Of This Time, Of That Place and Other Stories Lionel Trilling
American critic, essayist, novelist, short-story writer, and editor.
The following entry presents criticism on Trilling's short-story collection Of This Time, Of That Place and Other Stories (1979) from 1963 through 1988. See also Lionel Trilling Criticism (Volume 9), and Volumes 11, 24
Recognized as one of the foremost American literary critics of the twentieth century, Trilling also wrote several short stories that were published in periodicals during his lifetime. In 1979, four years after his death, five of his best stories were collected and published as Of This Time, Of That Place and Other Stories. Reviewers praised the stories as complex tales that explore characteristic thematic concerns of Trilling's fictional and nonfictional work. Although Of This Time, Of That Place and Other Stories has garnered little critical attention, commentators have commended the volume as a notable and underrated work.
Plot and Major Characters
Of This Time, Of That Place and Other Stories is comprised of five stories, all of which had been published previously in periodicals. “Impediments,” originally published in Menorah Journal in 1925, is the account of an uncomfortable encounter between two university students. “The Other Margaret,” which initially appeared in the Partisan Review in 1945, concerns an urbane, wealthy New York family and their African American maid, Margaret. In the story, the family's liberal ideas are challenged when Margaret proves to be a destructive, troubled young woman. When the daughter of the family, also named Margaret, tries to excuse the maid's mean-spirited behavior, the patriarch of the family realizes that despite her troubles, the maid is not excused from individual responsibility and societal obligations. “Notes on a Departure,” the third story in Of This Time, Of That Place and Other Stories, was originally published in the Menorah Journal in 1929. It chronicles the final days of a university professor on campus, as he prepares to leave his job for good. He reflects on his tendency to separate himself from his colleagues, the town, and the university in general. In “The Lesson and the Secret,” which initially appeared in Harper's Bazaar in 1945, Trilling explores the dynamics of a creative writing class frequented by older, society ladies who clash with their young male instructor. In the best-known story of the collection, “Of This Time, Of That Place,” which was published in the Partisan Review in 1943, Trilling once again returns to an academic setting to chronicle the relationship between an English instructor and poet, Joseph Howe, and two of his students: Tertan, a brilliant, but mentally ill student of philosophy and art; and Blackburn, a wily and unprincipled opportunist. Howe's eventual betrayal of Tertan's and Blackburn's professional successes leads Howe to reevaluate his own value system.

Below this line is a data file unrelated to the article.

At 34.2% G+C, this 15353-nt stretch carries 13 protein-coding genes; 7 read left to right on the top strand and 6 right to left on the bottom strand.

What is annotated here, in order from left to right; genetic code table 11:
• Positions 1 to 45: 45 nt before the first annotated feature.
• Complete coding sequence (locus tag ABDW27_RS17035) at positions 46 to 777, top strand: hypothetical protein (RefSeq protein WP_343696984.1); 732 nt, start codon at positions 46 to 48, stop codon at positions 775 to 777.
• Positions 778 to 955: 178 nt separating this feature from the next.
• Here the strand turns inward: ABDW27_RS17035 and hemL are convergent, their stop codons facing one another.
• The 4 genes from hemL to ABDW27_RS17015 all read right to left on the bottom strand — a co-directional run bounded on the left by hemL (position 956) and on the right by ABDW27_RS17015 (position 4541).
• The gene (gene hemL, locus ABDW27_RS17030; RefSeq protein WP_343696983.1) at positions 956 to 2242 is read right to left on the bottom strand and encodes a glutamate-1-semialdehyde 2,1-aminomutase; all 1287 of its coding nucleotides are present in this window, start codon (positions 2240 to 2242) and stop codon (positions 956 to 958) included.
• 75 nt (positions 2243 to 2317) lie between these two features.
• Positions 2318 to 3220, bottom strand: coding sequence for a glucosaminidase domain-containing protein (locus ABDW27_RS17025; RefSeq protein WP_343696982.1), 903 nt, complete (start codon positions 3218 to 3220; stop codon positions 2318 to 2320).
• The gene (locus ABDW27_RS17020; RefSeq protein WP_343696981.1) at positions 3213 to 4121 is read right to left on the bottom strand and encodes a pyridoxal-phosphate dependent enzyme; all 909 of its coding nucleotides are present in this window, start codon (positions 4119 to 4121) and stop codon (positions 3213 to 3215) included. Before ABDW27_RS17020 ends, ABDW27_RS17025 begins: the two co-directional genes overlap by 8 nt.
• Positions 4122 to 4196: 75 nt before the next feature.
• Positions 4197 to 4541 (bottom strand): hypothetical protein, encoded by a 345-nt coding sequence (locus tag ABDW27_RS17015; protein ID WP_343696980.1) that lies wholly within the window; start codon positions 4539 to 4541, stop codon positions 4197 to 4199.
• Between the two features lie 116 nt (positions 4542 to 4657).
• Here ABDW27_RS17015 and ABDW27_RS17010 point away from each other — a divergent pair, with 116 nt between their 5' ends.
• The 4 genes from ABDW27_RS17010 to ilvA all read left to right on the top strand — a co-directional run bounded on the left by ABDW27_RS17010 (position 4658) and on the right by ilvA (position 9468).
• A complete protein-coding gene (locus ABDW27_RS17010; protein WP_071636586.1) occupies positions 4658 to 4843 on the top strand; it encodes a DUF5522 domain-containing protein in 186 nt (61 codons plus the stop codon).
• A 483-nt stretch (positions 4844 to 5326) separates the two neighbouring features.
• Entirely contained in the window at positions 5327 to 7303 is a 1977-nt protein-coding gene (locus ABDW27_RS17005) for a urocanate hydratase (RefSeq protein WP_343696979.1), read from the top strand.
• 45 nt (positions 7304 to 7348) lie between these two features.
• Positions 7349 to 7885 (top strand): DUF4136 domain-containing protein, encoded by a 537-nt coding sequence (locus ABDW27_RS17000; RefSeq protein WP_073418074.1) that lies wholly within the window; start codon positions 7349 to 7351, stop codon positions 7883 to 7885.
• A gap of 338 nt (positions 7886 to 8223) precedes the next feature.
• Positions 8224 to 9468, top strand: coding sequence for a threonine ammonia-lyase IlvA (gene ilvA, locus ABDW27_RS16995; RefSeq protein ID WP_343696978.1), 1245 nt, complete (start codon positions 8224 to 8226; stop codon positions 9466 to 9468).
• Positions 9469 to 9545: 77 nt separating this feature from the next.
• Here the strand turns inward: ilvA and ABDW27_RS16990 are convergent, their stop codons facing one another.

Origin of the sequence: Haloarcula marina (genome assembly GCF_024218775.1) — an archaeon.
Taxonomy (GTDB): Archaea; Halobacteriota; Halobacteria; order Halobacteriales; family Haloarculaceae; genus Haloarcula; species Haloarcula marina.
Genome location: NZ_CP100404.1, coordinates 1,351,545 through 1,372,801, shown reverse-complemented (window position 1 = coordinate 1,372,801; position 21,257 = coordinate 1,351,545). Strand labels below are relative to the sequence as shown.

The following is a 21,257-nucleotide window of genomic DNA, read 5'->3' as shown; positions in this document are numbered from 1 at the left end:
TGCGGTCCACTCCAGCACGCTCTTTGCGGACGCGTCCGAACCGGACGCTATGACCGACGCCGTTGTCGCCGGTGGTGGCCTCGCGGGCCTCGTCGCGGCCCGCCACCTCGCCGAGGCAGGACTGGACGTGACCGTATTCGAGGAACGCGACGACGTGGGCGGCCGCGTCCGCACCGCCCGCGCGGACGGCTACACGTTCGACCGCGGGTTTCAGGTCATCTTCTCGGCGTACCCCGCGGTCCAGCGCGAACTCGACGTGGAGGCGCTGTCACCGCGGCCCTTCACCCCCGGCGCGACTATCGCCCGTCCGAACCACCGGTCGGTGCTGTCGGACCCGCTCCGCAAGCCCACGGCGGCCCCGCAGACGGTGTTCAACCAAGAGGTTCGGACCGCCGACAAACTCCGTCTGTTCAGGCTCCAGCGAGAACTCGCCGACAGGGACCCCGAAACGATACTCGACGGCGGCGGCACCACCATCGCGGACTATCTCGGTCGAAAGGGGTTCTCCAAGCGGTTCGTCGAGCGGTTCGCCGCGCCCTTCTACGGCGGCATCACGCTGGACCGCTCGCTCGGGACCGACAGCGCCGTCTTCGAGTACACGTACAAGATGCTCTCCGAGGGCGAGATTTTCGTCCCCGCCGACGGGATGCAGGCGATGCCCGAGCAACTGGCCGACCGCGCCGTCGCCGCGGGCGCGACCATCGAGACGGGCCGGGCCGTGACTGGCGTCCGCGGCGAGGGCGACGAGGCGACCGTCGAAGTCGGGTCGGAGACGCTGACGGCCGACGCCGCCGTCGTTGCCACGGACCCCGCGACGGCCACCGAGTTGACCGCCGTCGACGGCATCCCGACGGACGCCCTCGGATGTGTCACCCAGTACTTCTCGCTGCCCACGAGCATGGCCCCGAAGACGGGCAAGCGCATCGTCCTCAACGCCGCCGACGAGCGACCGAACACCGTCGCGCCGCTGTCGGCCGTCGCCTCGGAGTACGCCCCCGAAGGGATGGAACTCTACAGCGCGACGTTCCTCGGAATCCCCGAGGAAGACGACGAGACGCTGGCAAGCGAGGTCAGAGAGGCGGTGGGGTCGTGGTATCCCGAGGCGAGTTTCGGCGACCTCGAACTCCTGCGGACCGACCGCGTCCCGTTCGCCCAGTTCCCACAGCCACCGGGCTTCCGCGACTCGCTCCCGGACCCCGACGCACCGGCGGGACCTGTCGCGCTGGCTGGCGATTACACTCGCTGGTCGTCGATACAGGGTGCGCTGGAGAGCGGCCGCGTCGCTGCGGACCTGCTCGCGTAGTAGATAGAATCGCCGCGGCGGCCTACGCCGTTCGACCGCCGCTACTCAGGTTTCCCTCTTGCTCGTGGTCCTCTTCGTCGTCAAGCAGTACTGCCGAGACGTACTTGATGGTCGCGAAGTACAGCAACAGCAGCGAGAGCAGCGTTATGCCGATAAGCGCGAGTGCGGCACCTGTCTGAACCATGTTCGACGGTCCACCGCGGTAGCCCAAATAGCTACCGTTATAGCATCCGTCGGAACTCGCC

In several of his stories, Trilling strived to strip away the veneer of civility in societal interactions to expose inner lives of emotional strife, hidden motives, scruples, and self-discovery. As Trilling stated, fiction should “raise questions in our minds not only about the conditions but about ourselves, lead us to refine our motives and ask what might lie behind our good impulses.” Along with a ruthless examination of morality, he often addressed the limits of liberal ideology in his stories—several characters reject liberal values in favor of more conservative concepts of materialism, opportunism, and individual responsibility. Reviewers note that several of the stories in Of This Time, Of That Place and Other Stories concern maturation and explore the relationship between art and life as well as science and morality.
Trilling is considered a renowned literary critic, and critics speculate that his reputation as a critic has overshadowed his fictional work, which includes Of This Time, Of That Place and Other Stories. Commentators note that the stories in the volume embody themes that occupy a prominent place in his critical work. Several of the stories are viewed as autobiographical in nature. Critics have speculated as to the origins of the characters in the stories, particularly “Of This Time, Of That Place.” The stories have been derided as being too literary and old-fashioned to attract much new critical attention. Yet reviewers praise them as erudite and complex tales befitting a critic of great reputation, and they urge greater critical and popular attention to Of This Time, Of That Place and Other Stories.